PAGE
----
Keeping your car clean has a number of benefits and while it isn’t everybody’s favourite job on a cold day, it is part of the ownership experience.
Why should I clean my car?
Cleaning your car regularly can help maintain its value. Regularly washing off bird droppings will help keep the paintwork pristine (bird lime has a tendency to stain modern water-based paints). And washing any salt off will also help prolong the bodywork, preventing corrosion especially if the paint has stone chips exposing the bare metal.
Washing a car yourself - rather than taking it to a car wash - will also allow you to look at the vehicle’s condition - stone chips which may need touching in, a peek at the brakes and tyres, a quick check of the oil and washer fluid levels.
How should I go about washing my car?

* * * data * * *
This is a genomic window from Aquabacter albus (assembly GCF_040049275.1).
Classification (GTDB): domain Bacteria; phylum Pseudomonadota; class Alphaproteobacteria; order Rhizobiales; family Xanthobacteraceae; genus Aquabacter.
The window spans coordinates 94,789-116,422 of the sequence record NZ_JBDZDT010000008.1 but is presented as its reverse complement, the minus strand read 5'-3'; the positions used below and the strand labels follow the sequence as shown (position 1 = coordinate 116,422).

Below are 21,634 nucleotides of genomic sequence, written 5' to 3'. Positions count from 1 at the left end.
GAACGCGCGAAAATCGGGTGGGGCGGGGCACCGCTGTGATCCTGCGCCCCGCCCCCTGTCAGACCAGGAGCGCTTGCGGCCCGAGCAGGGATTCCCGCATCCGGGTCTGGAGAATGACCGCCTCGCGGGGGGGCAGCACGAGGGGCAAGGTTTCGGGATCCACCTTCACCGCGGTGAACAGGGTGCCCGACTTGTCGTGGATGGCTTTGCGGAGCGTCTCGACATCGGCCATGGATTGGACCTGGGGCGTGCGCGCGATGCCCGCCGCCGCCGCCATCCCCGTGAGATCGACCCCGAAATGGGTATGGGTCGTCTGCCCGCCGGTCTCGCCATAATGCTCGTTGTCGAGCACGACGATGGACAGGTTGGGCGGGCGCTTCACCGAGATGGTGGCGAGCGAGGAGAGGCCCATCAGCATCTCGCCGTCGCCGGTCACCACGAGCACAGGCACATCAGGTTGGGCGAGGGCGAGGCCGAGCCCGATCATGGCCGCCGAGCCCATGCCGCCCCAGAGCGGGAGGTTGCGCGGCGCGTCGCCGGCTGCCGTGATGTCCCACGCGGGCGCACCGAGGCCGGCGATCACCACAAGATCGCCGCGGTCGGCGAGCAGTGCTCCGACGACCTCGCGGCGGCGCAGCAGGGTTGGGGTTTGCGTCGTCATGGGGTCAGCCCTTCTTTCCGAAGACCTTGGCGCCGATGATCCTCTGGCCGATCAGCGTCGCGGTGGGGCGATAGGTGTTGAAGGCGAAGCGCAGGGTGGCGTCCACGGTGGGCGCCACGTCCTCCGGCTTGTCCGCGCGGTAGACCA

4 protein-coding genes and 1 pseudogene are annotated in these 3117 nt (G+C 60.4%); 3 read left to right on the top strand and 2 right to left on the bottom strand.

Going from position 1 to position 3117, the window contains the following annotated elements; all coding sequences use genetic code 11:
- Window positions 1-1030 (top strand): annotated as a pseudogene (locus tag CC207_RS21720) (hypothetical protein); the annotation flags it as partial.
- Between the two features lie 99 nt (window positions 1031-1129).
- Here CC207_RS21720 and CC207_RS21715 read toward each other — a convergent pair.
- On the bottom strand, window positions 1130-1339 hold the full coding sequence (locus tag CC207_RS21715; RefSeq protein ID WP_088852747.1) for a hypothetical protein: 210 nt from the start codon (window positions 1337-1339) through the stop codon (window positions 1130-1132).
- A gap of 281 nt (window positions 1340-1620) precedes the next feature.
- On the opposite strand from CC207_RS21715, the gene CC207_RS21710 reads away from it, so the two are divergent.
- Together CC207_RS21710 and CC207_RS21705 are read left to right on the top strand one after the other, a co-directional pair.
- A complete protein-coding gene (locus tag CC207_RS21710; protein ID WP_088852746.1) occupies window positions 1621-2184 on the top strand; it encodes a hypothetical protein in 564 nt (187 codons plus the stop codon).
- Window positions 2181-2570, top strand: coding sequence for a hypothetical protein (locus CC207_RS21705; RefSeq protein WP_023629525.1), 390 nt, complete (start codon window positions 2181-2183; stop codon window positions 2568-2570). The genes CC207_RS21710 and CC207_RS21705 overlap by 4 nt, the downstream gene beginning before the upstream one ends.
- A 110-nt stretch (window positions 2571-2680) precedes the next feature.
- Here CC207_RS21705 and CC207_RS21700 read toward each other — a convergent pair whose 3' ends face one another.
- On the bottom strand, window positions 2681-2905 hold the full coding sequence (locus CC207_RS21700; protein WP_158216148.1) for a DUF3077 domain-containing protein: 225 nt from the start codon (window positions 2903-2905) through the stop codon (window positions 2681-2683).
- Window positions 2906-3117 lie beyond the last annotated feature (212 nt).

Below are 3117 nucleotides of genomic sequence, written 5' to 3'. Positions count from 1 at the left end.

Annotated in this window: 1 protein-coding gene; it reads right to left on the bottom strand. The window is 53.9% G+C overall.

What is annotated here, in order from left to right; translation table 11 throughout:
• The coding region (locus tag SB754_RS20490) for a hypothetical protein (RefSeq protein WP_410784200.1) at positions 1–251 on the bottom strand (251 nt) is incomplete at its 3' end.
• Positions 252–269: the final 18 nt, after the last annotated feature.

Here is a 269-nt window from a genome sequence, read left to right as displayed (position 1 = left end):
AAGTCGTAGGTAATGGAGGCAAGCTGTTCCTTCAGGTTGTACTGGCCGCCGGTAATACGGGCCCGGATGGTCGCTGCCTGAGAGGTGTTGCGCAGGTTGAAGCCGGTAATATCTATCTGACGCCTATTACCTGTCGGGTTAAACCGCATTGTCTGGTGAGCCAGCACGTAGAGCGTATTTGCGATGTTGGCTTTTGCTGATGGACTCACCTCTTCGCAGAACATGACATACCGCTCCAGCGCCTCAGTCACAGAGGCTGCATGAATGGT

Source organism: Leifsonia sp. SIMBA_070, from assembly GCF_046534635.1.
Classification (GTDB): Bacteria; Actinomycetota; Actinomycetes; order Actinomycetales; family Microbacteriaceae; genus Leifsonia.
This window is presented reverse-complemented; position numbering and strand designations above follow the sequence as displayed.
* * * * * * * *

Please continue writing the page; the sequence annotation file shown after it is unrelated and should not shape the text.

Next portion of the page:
The important thing is not to scratch the paint by smearing grit as you wash the car so there are some easy steps to avoid this.
Start with an alloy wheel cleaner (while the car is dry) and allow the required number of minutes before washing the chemical off.
Hose or jet wash the worst of the dirt off the car. Be careful with jet washes as even some domestic units are extremely powerful and can damage paint. Start at the roof and work the dirt downwards.
Use a proprietary car shampoo (never washing-up liquid which will strip off any wax on the paint) and a large sponge or dedicated washing mitt to soap the car down. Remember to open the doors, boot and bonnet to wash around the edges properly. Again, start from the top of the car so the dirty suds don’t wash over the clean parts.